How Do You Measure Up?
When it comes to any DIY project, one of the first steps is measuring. We've all head the "measure twice, cut once" but sometimes measuring isn't that simple. Here's some tips and tricks to keep your measurements accurate and your cuts clean.
Measuring tape is definitely in the top of every handyman's toolbox. Believe it or not, there is more going on with a measuring tape than many people realize. Let’s start with the hook. At the end of every measuring tape, is the metal hook. This tip is designed to compress when placed against the wall for inside measurement, or to expand when hooked onto something for an outside measurement. This movement compensates for the thickness of the hook so that it does not skew your measurement.
Every once in a while, it is a good idea to check your tape measure in order to see if it remains true. To do this, take a measurement beginning with the first inch of the tape measure. For example, measure 10 inches from the edge of a table by placing the 1 inch mark on the edge of the table and making a mark at the 11 inch line. Next, measure normally placing the hook of the tape measure on the edge of the table. If all is well, the mark you had previously made should be exactly 10 inches from the edge.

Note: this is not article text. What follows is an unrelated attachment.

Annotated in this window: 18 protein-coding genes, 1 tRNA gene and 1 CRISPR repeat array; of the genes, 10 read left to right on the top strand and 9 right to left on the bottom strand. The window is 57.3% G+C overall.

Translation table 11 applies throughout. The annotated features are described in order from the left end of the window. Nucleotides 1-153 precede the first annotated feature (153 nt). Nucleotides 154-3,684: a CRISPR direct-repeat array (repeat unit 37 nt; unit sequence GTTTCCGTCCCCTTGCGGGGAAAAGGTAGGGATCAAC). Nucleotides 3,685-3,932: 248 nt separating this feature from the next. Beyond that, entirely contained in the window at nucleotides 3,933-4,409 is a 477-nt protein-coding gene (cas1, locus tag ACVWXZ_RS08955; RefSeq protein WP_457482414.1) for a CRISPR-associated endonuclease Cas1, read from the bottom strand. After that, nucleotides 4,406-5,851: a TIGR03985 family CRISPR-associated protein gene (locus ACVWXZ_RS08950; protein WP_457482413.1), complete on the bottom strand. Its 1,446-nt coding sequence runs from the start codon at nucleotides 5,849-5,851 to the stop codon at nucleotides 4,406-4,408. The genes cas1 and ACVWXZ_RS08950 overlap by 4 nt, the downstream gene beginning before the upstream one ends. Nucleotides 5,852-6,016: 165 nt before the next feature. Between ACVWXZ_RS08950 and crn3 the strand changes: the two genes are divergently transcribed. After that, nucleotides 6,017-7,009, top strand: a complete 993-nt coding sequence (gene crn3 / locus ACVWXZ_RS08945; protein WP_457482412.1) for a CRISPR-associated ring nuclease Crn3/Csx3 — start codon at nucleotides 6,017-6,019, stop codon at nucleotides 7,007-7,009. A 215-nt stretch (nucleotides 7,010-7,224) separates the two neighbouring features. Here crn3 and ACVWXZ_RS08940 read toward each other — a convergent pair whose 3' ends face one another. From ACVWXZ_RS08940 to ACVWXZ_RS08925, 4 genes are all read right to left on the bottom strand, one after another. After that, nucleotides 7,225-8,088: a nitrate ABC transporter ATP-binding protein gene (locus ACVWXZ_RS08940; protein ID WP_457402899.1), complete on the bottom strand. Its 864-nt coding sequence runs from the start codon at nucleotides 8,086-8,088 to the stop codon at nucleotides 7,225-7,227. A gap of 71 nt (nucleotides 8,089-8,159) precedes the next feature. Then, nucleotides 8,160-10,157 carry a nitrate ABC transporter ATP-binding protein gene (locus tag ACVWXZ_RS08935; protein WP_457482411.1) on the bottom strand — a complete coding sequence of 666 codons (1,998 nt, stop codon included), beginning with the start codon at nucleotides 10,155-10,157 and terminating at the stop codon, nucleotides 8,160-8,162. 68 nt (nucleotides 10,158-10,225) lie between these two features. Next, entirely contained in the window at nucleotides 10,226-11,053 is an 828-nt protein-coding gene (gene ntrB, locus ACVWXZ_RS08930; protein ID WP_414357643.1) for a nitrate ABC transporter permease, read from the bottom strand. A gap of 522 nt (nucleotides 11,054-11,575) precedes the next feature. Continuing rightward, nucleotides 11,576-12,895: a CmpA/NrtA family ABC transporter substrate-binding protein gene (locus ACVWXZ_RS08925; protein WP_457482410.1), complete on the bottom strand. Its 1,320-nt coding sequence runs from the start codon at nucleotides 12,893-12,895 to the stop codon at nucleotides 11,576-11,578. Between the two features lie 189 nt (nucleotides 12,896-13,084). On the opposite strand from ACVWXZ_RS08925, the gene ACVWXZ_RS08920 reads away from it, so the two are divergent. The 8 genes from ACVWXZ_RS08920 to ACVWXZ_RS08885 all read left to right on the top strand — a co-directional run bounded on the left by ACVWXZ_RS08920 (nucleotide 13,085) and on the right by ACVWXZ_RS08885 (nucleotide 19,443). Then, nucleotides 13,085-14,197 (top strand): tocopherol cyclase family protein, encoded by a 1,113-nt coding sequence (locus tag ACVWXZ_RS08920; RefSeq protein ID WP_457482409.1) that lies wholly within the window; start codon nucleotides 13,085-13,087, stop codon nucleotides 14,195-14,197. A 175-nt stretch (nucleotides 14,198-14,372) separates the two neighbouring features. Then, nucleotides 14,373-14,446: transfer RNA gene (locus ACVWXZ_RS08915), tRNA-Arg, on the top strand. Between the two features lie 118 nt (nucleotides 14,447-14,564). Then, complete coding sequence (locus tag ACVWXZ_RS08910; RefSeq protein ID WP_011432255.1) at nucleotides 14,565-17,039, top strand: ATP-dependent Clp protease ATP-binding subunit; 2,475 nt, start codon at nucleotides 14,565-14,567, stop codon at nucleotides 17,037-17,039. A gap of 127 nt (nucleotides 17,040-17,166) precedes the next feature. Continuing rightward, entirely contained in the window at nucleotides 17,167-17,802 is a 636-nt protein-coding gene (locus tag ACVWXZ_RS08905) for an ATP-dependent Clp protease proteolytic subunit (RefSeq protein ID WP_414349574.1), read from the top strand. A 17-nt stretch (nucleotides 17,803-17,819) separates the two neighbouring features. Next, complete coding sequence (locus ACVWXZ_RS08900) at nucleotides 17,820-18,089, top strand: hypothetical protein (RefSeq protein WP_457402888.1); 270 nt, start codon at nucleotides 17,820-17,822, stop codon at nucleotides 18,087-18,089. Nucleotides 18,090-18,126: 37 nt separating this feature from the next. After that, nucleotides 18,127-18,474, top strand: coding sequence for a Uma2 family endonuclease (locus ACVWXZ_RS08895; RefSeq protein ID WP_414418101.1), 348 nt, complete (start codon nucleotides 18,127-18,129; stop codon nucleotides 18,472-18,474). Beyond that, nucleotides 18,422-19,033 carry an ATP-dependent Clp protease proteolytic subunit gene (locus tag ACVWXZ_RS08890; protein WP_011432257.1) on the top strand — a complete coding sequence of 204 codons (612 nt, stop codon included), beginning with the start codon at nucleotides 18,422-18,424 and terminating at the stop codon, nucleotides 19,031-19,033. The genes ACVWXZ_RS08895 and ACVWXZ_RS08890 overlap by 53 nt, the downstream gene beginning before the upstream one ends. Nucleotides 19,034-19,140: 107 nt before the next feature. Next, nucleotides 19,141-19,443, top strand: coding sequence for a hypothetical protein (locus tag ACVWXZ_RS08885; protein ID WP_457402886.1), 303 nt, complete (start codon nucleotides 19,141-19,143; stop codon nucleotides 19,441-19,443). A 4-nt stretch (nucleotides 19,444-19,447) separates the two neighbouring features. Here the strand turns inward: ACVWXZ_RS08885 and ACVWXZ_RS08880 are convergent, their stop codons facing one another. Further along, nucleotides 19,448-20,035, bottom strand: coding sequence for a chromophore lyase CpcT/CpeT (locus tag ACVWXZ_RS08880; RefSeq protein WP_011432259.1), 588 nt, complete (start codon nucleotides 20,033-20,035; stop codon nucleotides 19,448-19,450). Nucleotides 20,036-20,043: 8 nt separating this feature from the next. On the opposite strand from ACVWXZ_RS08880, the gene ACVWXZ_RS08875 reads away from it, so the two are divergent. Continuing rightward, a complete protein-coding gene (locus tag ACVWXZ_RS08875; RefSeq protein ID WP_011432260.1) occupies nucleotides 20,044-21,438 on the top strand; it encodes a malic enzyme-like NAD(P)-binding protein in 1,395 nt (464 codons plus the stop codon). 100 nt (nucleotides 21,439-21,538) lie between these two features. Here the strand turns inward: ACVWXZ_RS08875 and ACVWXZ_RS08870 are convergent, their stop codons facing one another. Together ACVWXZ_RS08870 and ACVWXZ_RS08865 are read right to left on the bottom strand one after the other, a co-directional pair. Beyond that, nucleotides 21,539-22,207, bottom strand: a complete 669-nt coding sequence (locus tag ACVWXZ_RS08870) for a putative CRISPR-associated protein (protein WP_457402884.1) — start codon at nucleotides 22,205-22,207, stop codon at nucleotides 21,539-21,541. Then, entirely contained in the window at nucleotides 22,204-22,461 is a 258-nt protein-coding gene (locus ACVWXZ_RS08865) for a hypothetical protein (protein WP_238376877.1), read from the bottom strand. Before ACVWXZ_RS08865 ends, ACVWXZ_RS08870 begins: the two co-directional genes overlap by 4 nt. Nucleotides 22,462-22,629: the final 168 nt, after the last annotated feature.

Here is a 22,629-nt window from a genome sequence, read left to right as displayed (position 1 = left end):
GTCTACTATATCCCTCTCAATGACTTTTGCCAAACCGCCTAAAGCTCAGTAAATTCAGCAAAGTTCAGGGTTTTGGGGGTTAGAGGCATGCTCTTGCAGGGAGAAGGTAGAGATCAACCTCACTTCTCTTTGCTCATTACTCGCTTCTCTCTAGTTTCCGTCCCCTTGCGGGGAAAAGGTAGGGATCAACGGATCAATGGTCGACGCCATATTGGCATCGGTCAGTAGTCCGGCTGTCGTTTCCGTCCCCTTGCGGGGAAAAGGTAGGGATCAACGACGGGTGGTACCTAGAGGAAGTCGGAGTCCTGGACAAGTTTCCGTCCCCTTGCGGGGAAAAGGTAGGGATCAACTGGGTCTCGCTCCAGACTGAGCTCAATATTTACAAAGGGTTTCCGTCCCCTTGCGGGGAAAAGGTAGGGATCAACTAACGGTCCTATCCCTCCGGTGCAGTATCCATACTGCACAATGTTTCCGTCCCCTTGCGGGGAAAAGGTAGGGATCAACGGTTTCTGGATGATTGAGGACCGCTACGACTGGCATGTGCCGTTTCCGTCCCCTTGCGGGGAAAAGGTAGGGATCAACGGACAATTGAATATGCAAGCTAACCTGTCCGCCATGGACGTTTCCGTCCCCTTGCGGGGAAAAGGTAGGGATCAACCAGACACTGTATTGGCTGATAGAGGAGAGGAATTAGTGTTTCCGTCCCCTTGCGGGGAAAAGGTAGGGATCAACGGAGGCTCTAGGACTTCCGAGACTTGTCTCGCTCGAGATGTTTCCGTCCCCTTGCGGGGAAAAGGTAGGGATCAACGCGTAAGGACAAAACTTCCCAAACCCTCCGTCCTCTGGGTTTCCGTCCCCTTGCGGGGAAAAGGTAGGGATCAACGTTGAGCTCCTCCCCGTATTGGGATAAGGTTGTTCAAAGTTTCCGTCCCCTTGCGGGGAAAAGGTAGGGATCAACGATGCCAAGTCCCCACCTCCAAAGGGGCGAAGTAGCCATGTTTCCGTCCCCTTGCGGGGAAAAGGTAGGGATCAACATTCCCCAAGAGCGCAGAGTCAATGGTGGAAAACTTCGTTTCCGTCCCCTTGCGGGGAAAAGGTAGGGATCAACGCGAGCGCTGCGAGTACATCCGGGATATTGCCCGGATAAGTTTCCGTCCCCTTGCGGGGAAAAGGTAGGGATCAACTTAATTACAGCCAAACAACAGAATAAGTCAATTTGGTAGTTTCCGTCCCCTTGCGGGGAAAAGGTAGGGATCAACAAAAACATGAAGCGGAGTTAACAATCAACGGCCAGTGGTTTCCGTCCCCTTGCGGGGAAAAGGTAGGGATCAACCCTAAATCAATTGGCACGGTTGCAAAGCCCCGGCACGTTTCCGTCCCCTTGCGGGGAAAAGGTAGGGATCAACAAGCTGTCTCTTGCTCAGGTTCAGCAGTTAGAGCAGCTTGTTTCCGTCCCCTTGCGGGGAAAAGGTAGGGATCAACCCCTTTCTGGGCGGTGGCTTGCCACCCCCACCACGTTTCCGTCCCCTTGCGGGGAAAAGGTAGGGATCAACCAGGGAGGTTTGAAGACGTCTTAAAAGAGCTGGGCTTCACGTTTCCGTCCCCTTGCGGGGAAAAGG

When using a tape measure for inside corners, many people simply put the end in one corner and roll the tape measure into the next. Because the tape measure doesn’t fit exactly into a corner, the exact measurement is often estimated. The best way to accomplish an accurate measurement is to place the end of the tape measure on one side, and measure out an appropriate distance (10 inches, for example) and make a mark. Measure from the other corner to the mark and add the previous measurement (the 10 inches) to get a total. A shortcut for this would be to have a pre-measured block of wood, place it against the wall and measure up to that block, adding its thickness.
When marking with a tape measure, make sure the side of the tape is flat. Typically, tape measures are naturally cupped on the sides, which can make for an inaccurate transfer of measurement while making a mark. Give the tape measure a slight twist to flatten it when making the mark. Additionally, when making a mark, many carpenters use a V point for more accuracy. The tip of the V is the exact point of measurement, eliminating confusion. Also, be sure to keep your pencil as sharp as possible. The thinner the line, the more accurate the mark.